Abstract

The aim of this paper is to describe the development and application of a multi-frequency harmonic balance solver for GPUs, particularly suitable for the simulation of periodic unsteadiness in nonlinear turbomachinery flows comprised of a few dominant frequencies, with an unsteady multistage coupling that bolsters the flow continuity across the rotor/stator interface.

The formulation is addressed with the time-domain reinterpretation, where several non-equidistant time instants conveniently selected are solved simultaneously. The set of required frequencies in each row is driven into the governing equations with the help of almost-periodic Fourier transforms for time derivatives and time shifted boundary conditions. The spatial repetitiveness inside each row can be exploited to perform single-passage simulations and the relative circumferential positioning of the rotors or stators and the different blade or vane counts is tackled by means of adding fictitious frequencies referring to non-adjacent rows therefore taking into account clocking and indexing effects.

Existing multistage row coupling techniques of harmonic methods rely on the use of non-reflecting boundary conditions, based on linearizations, or time interpolation, which may lead to Runge phenomenon with the resulting numerical instabilities and non-preserving flux exchange. Different sets of time instants might be selected in each row but the interpolation in space and time across their interfaces gives rise to robustness issues due to this phenomenon. The so-called synchronized approach, developed in this work, consist of having the same time instances among the whole ensemble of rows, ensuring that flux transfer at sliding planes is applied more robustly. The combination of a set of shared non-equidistant time instances plus the use of unequal frequencies (real and fictitious) may spoil the Fourier transforms conditioning but this can be dramatically improved with the help of oversampling and instants selection optimization. The resulting multistage coupling naturally addresses typical numerical issues such as flow that might reverse locally across the row interfaces by means of not using boundary conditions but a local flux conservation scheme in the sliding planes.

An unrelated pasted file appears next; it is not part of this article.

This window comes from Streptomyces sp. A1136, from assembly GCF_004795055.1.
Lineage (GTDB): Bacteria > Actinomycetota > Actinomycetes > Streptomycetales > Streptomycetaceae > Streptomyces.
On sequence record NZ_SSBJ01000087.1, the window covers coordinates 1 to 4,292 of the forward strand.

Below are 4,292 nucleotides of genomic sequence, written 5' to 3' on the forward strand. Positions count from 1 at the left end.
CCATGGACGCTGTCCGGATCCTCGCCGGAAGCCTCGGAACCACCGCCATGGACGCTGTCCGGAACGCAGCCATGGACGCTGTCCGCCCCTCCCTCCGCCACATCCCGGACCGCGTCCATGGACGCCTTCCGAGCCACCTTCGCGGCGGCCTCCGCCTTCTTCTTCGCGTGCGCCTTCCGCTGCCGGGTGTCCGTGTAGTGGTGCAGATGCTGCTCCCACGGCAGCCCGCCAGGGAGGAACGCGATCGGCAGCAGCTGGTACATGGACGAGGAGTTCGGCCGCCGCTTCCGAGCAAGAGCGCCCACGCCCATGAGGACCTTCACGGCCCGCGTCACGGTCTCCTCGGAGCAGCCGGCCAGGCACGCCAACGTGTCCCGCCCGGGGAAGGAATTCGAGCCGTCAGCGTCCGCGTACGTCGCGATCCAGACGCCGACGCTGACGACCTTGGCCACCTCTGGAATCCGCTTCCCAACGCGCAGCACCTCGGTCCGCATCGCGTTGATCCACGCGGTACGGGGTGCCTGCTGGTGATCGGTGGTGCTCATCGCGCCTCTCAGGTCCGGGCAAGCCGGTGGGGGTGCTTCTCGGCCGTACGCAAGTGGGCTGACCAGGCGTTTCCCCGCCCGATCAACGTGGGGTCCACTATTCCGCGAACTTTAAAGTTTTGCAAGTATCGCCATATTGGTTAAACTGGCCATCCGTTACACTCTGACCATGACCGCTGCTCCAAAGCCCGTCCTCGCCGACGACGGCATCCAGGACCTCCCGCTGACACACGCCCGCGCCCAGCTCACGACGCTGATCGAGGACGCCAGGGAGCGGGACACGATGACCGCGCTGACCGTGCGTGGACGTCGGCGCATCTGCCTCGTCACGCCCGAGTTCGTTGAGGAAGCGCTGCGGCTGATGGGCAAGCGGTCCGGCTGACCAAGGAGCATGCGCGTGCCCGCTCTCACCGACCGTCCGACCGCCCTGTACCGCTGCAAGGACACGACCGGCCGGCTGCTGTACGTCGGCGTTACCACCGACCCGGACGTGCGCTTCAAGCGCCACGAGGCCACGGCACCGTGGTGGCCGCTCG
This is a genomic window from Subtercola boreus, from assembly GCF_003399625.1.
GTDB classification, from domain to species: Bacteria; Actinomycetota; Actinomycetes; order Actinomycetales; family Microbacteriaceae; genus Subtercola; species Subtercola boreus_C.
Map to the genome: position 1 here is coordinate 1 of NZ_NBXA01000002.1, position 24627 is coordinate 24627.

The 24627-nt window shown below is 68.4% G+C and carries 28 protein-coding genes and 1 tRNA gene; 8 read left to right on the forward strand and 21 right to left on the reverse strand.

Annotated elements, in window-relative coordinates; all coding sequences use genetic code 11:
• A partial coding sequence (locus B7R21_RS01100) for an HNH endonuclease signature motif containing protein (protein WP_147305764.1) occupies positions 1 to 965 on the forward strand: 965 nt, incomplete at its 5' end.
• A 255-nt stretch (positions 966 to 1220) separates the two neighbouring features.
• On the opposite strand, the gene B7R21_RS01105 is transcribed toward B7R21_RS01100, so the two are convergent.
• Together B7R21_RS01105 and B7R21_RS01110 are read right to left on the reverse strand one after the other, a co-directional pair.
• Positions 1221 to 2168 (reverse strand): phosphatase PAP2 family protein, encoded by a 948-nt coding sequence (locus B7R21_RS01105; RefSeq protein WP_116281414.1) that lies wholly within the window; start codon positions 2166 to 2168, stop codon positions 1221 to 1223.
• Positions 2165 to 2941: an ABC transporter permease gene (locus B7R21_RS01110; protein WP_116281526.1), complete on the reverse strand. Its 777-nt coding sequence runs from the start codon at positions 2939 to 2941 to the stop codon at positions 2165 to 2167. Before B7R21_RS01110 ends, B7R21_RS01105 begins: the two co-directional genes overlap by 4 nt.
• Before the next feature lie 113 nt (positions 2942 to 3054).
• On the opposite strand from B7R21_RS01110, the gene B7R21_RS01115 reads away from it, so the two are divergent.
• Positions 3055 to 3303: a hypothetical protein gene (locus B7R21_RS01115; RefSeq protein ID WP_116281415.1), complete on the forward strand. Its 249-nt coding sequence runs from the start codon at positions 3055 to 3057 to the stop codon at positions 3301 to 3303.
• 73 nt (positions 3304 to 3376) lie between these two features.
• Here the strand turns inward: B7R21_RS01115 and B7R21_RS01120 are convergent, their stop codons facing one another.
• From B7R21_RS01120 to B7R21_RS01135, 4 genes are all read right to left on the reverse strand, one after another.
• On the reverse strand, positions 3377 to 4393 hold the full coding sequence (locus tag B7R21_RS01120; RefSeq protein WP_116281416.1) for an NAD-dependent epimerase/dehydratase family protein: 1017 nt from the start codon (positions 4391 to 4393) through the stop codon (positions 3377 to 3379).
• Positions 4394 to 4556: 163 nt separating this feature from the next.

Some examples will be given to illustrate the ability of this new approach to preserve accuracy and robustness while resolving them. A brief analysis of results for a fan stage and a LPT multi-row case is presented to demonstrate the correctness of the method, assessing the impact in the modeling accuracy of the present approach compared with a time-domain conventional analysis. Regarding the computational performance, the speedup compared to a full annulus time-domain unsteady simulation is a factor of order 30 combining the use of single-passage rows and time spectral accuracy.

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